A Week of Puerto Rican Government Scandals, Summarized

Jul 3, 2019
5:37 PM

Ricardo Rosselló (Photo by La Fortaleza)

SAN JUAN, Puerto Rico — If you are even mildly invested in Puerto Rican news, you’d know that this last week has been a nonstop stream of constant corruption allegations, resignations, and FBI probes. Although the FBI has confirmed that investigations are underway, most of what the public and the press know seems to be based on rumors and leaks. The only thing that feels certain is that in the coming months, subpoenas and arrests will become common, and we’ll be hearing a lot from governor Ricardo Rosselló’s administration.

To make the incoming and never-ending news cycle more digestible, we have decided to do the first ever This Week in Puerto Rico, to summarize all that happened things that have happened since June 24, the day Raúl Maldonado Gautier, former Secretary of Treasury, resigned his post.

Raúl Maldonado Fails to Show Up to Court

After being asked to resign as Secretary of Treasury, Maldonado Gautier was summoned by the Secretary of Justice, Wanda Velázquez, to appear in court and testify last Friday for the allegations he made regarding the department’s “institutional mafia.”

Maldonado Gautier failed to show up to the Department of Justice because he distrusts the process and the department, El Nuevo Día reported. His lawyer said that they believed the Secretary of Justice to be hastening the process and that Maldonado Gautier has not been given time to obtain proper legal counsel.

“Raulie” Maldonado Is Investigated by Police

The former Secretary of Treasury’s son, Raúl “Raulie” Maldonado Nieves, said via a Facebook post that the police department was investigating his firearms license. Raulie is said to own around 16 guns, all with permits.

This police investigation, which concluded after no evidence was presented, came a few days after Maldonado Nieves publicly accused Rosselló of corruption and promised to present evidence to federal authorities. 

Public Scrutiny of Chief of Staff

Rosselló’s chief of staff, Ricardo Llerandi, is under public eye once again after a recording obtained by local radio station NotiUno points to him selling tickets to investors for private events speculated to be for his boss’ re-election campaign.

Llerandi, who last week was asked to testify in front of federal grand jury in connection to an investigation of accounting firm BDO, confirmed the recording on Twitter and defended his actions, claiming that the event took place outside his work hours.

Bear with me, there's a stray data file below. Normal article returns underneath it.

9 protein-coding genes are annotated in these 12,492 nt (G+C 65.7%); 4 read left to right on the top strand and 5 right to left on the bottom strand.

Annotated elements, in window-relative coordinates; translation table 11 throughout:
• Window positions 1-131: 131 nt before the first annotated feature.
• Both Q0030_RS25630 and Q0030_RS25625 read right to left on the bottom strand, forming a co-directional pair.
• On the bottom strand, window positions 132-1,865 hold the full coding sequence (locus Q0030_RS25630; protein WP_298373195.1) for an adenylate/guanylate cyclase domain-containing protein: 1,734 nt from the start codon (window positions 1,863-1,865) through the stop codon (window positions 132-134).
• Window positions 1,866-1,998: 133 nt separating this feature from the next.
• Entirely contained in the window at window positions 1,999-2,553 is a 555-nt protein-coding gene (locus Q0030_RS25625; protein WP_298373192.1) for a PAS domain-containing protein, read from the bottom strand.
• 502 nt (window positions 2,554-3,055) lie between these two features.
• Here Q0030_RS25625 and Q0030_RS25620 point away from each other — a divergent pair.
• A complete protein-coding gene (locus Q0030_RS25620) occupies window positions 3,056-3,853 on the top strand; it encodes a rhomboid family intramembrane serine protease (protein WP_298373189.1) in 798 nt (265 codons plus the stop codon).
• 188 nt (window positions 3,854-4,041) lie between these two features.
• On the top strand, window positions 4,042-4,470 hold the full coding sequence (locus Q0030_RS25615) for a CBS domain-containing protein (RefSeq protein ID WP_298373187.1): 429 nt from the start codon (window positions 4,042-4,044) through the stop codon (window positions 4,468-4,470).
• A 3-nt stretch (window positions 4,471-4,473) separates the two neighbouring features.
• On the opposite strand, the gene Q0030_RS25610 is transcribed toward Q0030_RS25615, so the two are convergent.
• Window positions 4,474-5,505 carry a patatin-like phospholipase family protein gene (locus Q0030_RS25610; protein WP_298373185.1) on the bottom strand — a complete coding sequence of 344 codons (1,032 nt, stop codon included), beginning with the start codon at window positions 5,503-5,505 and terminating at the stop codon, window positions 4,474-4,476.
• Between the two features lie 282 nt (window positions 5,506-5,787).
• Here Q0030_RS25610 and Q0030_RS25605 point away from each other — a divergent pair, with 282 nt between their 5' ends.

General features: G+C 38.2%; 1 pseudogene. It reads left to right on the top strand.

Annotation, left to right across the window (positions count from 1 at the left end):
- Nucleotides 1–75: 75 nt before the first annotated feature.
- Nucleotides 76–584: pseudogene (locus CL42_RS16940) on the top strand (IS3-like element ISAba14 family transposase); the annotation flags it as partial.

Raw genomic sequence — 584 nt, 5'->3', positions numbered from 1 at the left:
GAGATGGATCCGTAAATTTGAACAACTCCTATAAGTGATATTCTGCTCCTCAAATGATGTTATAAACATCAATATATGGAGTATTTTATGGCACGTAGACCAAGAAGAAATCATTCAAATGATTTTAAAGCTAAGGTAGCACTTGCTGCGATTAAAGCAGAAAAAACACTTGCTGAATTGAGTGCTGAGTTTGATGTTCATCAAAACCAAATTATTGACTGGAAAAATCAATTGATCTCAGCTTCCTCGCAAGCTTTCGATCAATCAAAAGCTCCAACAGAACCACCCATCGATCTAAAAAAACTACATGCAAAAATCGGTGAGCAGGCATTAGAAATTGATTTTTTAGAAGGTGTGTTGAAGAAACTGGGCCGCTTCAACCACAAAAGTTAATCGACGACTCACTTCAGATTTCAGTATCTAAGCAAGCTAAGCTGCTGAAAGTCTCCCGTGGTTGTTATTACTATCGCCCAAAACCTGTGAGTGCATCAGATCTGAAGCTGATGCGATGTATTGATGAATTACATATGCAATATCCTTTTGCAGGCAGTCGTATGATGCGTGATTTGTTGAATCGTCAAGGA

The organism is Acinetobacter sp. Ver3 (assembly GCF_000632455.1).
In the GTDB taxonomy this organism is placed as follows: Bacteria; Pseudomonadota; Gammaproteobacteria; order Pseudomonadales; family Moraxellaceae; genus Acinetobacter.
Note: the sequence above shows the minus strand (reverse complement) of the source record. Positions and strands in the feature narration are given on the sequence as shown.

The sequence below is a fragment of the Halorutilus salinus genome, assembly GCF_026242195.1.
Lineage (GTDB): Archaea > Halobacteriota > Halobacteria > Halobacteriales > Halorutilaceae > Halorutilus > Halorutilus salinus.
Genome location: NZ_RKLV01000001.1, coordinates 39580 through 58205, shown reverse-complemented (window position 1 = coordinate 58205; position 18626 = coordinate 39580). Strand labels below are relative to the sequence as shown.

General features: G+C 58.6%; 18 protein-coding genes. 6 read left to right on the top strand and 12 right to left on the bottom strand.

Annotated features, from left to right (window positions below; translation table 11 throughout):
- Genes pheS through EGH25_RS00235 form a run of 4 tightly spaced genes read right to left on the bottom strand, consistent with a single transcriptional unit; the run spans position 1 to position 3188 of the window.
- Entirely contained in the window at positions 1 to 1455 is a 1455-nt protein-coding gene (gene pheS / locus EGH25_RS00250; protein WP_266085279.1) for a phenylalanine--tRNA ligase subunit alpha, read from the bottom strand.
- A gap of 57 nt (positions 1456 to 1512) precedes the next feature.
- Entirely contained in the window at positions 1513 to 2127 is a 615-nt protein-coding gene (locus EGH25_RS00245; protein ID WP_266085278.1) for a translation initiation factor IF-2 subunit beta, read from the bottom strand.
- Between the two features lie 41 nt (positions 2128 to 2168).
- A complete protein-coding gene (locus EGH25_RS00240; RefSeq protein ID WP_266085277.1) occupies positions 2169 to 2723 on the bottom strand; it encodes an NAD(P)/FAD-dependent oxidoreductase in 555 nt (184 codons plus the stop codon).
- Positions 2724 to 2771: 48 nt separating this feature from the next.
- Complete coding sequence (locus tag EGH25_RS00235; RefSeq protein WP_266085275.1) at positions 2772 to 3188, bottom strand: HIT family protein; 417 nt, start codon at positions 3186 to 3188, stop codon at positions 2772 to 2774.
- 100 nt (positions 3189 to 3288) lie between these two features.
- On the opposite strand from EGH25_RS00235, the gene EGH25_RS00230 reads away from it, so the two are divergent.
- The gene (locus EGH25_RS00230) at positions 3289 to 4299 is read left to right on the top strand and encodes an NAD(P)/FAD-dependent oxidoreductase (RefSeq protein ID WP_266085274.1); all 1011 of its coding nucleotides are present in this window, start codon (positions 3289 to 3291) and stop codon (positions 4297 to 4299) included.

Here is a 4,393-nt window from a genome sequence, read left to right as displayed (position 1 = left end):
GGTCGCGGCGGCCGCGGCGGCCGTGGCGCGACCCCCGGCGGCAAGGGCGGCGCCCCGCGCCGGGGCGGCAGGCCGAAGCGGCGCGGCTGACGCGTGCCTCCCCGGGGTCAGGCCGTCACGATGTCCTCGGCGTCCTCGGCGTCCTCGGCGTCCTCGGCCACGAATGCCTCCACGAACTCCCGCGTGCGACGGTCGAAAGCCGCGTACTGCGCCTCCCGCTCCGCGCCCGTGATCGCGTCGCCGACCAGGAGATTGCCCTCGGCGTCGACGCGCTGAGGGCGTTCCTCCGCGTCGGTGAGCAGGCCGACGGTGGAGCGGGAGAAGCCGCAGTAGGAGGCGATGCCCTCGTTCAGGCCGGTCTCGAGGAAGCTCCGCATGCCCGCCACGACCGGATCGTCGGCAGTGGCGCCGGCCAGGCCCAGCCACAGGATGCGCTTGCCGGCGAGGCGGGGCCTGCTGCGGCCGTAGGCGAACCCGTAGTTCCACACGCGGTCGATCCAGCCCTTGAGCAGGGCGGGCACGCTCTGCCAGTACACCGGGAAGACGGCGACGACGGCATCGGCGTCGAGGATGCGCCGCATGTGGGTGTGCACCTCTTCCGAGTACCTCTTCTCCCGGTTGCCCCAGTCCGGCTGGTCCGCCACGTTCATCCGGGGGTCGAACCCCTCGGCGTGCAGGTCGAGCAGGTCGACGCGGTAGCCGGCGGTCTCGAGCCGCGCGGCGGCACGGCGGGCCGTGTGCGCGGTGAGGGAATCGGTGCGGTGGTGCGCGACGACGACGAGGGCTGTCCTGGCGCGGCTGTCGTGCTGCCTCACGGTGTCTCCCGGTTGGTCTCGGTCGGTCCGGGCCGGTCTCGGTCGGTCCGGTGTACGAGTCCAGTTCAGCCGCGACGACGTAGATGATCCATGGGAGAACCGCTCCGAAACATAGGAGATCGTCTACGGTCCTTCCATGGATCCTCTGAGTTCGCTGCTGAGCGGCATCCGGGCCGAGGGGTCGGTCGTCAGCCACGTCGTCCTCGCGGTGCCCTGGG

“In my spare time I have been a campaign contributor for years and it is perfectly legitimate,” he tweeted.

A federal complaint against Llerandi was filed by San Juan mayoral candidate Armando Valdés.

Health Insurance Administrator Leaves Amid FBI Probe

On June 24, the same day Maldonado Gautier was fired by Rosselló, Ángela Ávila resigned from her post as the executive director of the Health Insurance Administration (ASES, in Spanish). The organization is currently under FBI investigation for irregularities in contracts with BDO.

Heads of Infrastructure Agencies Under Fire

An investigation by Primera Hora and Jay y Sus Rayos X’s team found that the heads of Public Buildings Authority (AEP, in Spanish) and the Infrastructure Financing Authority (AFI, in Spanish) have both allegedly contracted friends and family members to work on school revitalization projects.

According to their investigation, when Josean Nazario was appointed the head of AEP, his sister-in-law’s construction company obtained a government contract of almost $1 million dollars under AFI, whose head is close friends with Nazario, and even godfather to his wedding. This connection could be a violation of the government’s code of ethics.

Rosselló Creates Lobbyist Register

Governor Rosselló signed an executive order on Tuesday that creates a register, requiring lobbyists to record their lobbying activities and also creates a transparency code for the members of the executive branch. Lobbyists must also provide a sworn statement which includes a list of their clients.

This is all part of Rosselló’s efforts to follow up on the promise to create a more transparent administration. The register will be public through the Department of Justice.

Fiscal Control Board Sues Rosselló

The Financial Oversight Board sued Governor Rosselló and the Puerto Rico Financial Advisory Authority and Fiscal Agency on Wednesday, in order to prevent Law 29 from going into effect. It was signed by Rosselló in May.

“Law 29… will eliminate the obligation of municipalities to reimburse the Commonwealth for hundreds of millions of dollars in pension costs for their own retirees,” the Fiscal Board through a press release posted on Twitter.

The board is also asking to annul two dozen laws that appoint funds that were not in the budget.

The board has accused the government of being non-compliant.


Natalia Rodríguez Medina is the 2019 summer correspondent for Latino Rebels. She is a member the Craig Newmark Graduate School of Journalism at CUNY’s Class of 2019. Natalia tweets from @nataliarodmed.